All students are taught certain facts about a certain subject or area, but is there education broad enough? Are students given a thorough knowledge of a topic or are they simply taught how to pass an exam?
There has been much debate over this topic over recent years, with an increasing number of people suggesting that an education does not fully equip students with adequate knowledge to flourish in life. This is because more importance is placed on examination results than anything else. This in turn leads to people feeling that students are only being taught what is necessary to achieve good results, but is this really the case?
Teaching to Pass Exams Only
Arguments which suggest schools spend too much time teaching children to pass exams are based on a look at the future prospects of children and the retention of taught information. Many people will claim that children fail to remember most of the facts surrounding subjects after their examinations, suggesting the knowledge is only useful for a short period of time.
Schools, and pupils, invest a lot of time into ensuring exams are passed with good results. This is because those results determine a number of factors which affect the future of both the schools and the students. Such things include job prospects and university placements for the students, and funding and success rates for schools. Good results reflect well on the children, and the school they attended, and are therefore often prided above other things.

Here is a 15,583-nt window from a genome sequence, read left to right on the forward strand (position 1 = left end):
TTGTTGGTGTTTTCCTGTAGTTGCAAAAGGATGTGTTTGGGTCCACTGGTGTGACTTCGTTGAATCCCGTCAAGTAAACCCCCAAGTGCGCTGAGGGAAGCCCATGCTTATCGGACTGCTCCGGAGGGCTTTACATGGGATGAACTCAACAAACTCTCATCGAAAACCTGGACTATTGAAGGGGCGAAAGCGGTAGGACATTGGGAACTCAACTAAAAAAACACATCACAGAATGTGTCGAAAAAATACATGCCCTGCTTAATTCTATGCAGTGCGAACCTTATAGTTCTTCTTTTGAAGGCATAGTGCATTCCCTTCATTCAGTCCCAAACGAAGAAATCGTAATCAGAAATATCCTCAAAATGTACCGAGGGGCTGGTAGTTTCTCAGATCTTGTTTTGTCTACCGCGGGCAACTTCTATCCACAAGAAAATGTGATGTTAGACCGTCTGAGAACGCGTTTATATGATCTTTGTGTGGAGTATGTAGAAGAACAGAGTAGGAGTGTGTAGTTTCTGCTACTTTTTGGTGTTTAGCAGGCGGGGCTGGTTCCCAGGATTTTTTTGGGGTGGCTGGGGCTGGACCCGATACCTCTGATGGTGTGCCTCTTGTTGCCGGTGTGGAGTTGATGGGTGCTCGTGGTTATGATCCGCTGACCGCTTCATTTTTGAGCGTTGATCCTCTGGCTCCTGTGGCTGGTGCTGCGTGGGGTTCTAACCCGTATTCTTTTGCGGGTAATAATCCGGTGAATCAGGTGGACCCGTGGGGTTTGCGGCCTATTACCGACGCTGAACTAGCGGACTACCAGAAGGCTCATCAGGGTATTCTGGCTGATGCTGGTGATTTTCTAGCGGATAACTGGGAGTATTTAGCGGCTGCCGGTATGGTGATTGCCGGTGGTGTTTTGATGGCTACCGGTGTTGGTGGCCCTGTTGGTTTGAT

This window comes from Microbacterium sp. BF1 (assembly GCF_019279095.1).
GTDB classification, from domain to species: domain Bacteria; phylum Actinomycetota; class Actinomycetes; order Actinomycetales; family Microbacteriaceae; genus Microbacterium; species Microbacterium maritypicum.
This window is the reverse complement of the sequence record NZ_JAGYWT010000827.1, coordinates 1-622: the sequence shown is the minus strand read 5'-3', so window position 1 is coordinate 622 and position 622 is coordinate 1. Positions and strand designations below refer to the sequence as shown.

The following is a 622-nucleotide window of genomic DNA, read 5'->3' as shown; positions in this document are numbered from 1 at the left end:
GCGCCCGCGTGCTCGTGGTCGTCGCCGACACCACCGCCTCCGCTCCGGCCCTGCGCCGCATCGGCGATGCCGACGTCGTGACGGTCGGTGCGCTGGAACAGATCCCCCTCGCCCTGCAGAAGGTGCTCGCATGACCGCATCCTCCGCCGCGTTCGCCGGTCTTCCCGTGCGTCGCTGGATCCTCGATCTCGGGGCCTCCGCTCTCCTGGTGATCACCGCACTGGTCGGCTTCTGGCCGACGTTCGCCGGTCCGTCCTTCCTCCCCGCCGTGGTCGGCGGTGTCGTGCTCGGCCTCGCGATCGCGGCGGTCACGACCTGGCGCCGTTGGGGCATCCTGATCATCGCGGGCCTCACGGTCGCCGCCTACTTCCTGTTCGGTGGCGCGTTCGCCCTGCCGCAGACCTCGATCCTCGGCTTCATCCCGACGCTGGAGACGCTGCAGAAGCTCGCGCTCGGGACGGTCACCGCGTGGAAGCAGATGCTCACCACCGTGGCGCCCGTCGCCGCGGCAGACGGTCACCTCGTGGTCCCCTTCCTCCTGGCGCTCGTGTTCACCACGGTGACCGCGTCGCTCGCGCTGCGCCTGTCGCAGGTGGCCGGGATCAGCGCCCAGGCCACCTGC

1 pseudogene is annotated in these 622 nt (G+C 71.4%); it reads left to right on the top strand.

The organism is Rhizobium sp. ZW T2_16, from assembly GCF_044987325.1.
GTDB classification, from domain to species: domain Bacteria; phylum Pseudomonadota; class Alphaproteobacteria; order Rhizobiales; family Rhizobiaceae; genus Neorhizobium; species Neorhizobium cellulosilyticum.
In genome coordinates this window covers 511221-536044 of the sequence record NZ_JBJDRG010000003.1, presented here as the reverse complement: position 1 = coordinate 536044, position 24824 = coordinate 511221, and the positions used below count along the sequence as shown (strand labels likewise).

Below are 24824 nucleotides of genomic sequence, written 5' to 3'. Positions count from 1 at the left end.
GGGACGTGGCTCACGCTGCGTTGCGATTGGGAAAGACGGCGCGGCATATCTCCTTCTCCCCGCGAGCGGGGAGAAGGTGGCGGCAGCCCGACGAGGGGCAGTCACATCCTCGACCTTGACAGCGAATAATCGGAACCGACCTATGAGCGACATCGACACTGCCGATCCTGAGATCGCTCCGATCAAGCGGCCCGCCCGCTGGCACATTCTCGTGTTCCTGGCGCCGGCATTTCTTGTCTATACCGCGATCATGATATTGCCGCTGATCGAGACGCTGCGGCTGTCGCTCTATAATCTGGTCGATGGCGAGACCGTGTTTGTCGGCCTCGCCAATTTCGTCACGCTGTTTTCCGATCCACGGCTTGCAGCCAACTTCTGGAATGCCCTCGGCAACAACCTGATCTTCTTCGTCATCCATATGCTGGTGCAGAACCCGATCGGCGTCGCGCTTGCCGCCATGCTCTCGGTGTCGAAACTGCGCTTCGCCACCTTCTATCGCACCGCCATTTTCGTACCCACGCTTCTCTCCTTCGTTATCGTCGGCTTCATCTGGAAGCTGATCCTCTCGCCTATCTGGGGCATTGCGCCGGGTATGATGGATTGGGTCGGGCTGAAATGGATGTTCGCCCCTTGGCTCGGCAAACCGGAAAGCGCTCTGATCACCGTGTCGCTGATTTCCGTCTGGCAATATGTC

A number of people feel that teaching children enough information to pass exams is a waste of time because it is not used later in life. A common argument is that the information itself has little or no relevance within the practical world. For example, mathematics papers are often used to test children’s mental arithmetic skills. However, some of these papers will require more intricate sums to be completed without the use of a calculator and under tight time restrictions. Many argue that whilst this is designed to encourage children to perform mathematical equations mentally, it does not have any practical bearing within everyday life.
Teaching Thorough Knowledge
Alternatively, there are those who argue that education provides children with knowledge of a diverse range of subjects to as advanced a level as possible. In order to assess a child’s grasp of subjects, assessments are needed and therefore certain information has to be taught. Whether schools spend too much time focusing on making students prepared for examinations rather than focusing on overall development is another question entirely.
Another argument is that the intention of schools is to provide students with a ‘taster’ of knowledge about a range of areas. This can then be studied in further detail according to the student’s own preferences. Thorough knowledge is therefore available at a later age, when children are more receptive to the subject.
The argument over whether schools spend too much time teaching children to pass exams is one which occurs across all educational establishments and the debate is likely to rumble on.